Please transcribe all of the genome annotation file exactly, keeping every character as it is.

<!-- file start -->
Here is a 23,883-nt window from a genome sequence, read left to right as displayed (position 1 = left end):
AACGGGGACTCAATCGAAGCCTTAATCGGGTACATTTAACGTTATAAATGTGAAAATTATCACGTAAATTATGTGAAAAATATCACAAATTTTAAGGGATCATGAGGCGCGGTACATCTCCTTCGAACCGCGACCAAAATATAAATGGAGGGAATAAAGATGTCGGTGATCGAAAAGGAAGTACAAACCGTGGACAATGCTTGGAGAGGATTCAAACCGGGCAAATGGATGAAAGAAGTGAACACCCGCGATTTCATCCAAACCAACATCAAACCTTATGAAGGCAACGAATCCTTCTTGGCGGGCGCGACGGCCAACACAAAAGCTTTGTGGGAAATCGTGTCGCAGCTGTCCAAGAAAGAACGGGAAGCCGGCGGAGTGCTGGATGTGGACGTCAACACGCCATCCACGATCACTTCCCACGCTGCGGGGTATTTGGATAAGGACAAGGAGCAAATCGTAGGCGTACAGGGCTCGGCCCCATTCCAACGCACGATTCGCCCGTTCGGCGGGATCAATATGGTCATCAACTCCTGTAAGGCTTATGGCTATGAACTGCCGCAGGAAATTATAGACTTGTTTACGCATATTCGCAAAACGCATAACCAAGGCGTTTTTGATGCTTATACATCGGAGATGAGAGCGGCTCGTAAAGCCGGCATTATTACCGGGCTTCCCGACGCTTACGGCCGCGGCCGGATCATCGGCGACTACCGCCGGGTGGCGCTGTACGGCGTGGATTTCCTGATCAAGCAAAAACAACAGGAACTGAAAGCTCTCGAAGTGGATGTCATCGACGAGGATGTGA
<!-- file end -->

Here is a 23,883-nt window from a genome sequence, read left to right as displayed (position 1 = left end):
AACGGGGACTCAATCGAAGCCTTAATCGGGTACATTTAACGTTATAAATGTGAAAATTATCACGTAAATTATGTGAAAAATATCACAAATTTTAAGGGATCATGAGGCGCGGTACATCTCCTTCGAACCGCGACCAAAATATAAATGGAGGGAATAAAGATGTCGGTGATCGAAAAGGAAGTACAAACCGTGGACAATGCTTGGAGAGGATTCAAACCGGGCAAATGGATGAAAGAAGTGAACACCCGCGATTTCATCCAAACCAACATCAAACCTTATGAAGGCAACGAATCCTTCTTGGCGGGCGCGACGGCCAACACAAAAGCTTTGTGGGAAATCGTGTCGCAGCTGTCCAAGAAAGAACGGGAAGCCGGCGGAGTGCTGGATGTGGACGTCAACACGCCATCCACGATCACTTCCCACGCTGCGGGGTATTTGGATAAGGACAAGGAGCAAATCGTAGGCGTACAGGGCTCGGCCCCATTCCAACGCACGATTCGCCCGTTCGGCGGGATCAATATGGTCATCAACTCCTGTAAGGCTTATGGCTATGAACTGCCGCAGGAAATTATAGACTTGTTTACGCATATTCGCAAAACGCATAACCAAGGCGTTTTTGATGCTTATACATCGGAGATGAGAGCGGCTCGTAAAGCCGGCATTATTACCGGGCTTCCCGACGCTTACGGCCGCGGCCGGATCATCGGCGACTACCGCCGGGTGGCGCTGTACGGCGTGGATTTCCTGATCAAGCAAAAACAACAGGAACTGAAAGCTCTCGAAGTGGATGTCATCGACGAGGATGTGA